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Do you remember Britain’s D-Day for decimalisation?

Today (Monday) mark the 50th anniversary of Decimal Day in the UK, when we officially changed from the old currency of pounds, shillings and pence to what we use today.

In 1971, Britain's monetary system saw its biggest change for more than 1,000 years.

Scroll through our gallery of pictures above to see pictures of the old coins and much more...

Before February 15, 1971, the British pound was made up of 20 shillings. Each shilling was made up of 12 pence, so a pound was 240 pence.

With decimalisation, the British pound kept its old value and name, and the only changes were in relation to the sub-units.

The shilling was abolished, and the pound was subdivided into 100 “new pence” (or p), each of which was worth 2.4 “old pence” (or d).

Some new coins were introduced before Decimal Day to help people get used to handling the new coinage. For example, the 5p and 10p coins were introduced in April 1968, and were used alongside the shilling and two shilling coins for some time before decimalisation.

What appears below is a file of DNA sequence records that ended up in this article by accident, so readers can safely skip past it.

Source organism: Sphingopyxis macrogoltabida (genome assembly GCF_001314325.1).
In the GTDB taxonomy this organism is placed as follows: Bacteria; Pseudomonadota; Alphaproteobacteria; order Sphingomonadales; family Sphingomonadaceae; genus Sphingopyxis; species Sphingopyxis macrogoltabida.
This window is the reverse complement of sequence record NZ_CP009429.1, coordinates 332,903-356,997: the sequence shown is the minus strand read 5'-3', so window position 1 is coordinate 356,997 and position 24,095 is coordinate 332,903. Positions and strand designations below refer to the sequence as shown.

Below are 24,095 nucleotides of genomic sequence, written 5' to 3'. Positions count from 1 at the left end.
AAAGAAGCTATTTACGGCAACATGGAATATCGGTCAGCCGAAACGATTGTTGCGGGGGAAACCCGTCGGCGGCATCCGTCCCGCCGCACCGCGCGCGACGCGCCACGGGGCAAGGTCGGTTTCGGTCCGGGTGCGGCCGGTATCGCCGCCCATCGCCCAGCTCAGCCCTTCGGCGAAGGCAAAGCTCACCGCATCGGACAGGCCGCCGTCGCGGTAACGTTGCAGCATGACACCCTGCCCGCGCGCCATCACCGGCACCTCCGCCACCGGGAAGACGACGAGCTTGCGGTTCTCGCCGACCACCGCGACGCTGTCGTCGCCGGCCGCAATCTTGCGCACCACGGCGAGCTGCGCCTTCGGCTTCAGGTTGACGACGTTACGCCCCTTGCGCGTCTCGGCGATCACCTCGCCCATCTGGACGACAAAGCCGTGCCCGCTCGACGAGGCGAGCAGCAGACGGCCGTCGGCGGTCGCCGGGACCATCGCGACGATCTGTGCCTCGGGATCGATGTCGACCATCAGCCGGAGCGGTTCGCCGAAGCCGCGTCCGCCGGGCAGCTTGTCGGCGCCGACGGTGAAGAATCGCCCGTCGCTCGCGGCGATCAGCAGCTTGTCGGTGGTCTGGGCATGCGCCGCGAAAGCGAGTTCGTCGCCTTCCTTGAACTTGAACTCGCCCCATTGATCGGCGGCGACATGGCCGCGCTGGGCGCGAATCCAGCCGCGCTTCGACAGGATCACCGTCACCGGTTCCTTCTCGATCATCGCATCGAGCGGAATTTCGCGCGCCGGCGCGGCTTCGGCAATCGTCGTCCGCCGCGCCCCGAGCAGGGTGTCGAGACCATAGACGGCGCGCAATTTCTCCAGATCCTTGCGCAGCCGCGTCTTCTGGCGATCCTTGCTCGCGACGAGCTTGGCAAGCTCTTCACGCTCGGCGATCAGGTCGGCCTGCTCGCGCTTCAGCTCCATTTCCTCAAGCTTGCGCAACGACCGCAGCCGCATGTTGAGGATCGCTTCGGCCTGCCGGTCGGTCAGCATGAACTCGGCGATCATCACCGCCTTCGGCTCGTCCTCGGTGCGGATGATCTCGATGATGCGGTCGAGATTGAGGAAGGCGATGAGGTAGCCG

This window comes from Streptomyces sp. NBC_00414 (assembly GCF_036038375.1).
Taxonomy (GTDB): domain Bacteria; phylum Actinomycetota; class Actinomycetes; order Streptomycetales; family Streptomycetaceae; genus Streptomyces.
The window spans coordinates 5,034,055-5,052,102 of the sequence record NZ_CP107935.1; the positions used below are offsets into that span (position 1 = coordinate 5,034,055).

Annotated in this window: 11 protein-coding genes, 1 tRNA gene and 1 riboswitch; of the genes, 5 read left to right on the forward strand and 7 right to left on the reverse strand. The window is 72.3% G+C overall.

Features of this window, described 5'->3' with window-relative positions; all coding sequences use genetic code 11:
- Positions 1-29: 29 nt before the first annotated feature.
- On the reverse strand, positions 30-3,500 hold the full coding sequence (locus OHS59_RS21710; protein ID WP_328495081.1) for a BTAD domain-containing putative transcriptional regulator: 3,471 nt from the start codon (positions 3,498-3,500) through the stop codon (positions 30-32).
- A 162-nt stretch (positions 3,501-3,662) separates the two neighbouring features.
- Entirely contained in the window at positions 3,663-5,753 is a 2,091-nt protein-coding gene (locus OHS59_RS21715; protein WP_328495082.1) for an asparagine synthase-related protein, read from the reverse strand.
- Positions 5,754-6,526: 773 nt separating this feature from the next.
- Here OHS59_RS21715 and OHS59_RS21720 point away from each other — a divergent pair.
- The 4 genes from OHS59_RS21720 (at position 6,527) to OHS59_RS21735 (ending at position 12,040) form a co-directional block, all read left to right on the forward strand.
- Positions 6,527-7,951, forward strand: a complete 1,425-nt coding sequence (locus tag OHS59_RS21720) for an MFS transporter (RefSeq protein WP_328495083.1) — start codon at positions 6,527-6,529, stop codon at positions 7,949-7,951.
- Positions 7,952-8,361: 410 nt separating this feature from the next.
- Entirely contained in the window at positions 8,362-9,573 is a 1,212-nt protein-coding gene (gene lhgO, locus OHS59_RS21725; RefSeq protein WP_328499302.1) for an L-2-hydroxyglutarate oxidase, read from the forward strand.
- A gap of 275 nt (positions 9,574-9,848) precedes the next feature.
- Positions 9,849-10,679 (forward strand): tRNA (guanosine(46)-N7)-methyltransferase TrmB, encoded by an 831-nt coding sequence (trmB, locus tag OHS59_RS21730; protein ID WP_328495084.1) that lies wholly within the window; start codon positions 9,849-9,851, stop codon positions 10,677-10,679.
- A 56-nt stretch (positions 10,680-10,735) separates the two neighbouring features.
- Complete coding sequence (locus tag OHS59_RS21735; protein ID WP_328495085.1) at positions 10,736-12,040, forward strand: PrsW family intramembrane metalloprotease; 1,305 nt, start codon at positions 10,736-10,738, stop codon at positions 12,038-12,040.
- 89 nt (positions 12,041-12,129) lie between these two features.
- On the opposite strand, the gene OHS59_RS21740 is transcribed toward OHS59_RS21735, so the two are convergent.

The old halfpenny was withdrawn from circulation in 1969; the half-crown (2s 6d) followed on December 31 to ease the transition and the farthing, last minted in 1956, had already ceased to be legal tender in 1961.

The decimal halfpenny was introduced in 1971 and remained in circulation until 1984, when its value had been greatly reduced by inflation.

A substantial publicity campaign took place in the weeks before Decimal Day, including a song by Max Bygraves called Decimalisation, and numerous television programmes.

If you remember using the old money pre-decimalisation, the prices will look familiar on this Isle of Wight timetable dating from February 1956, which offers trips from Island stations to Bognor Regis and other destinations on the line to Brighton.

Or perhaps you played Sum.it from John Waddington Ltd (above)? This card game helped you count in old money - note the 20 shillings in the bottom right corner, which was one pound.

What do you remember about decimalisation? If you have memories about working late to make sure the tills were ready for the change at your local shop, or learning about the new coinage at school, we would love to hear about it. Simply click the submissions box below to tell us more!


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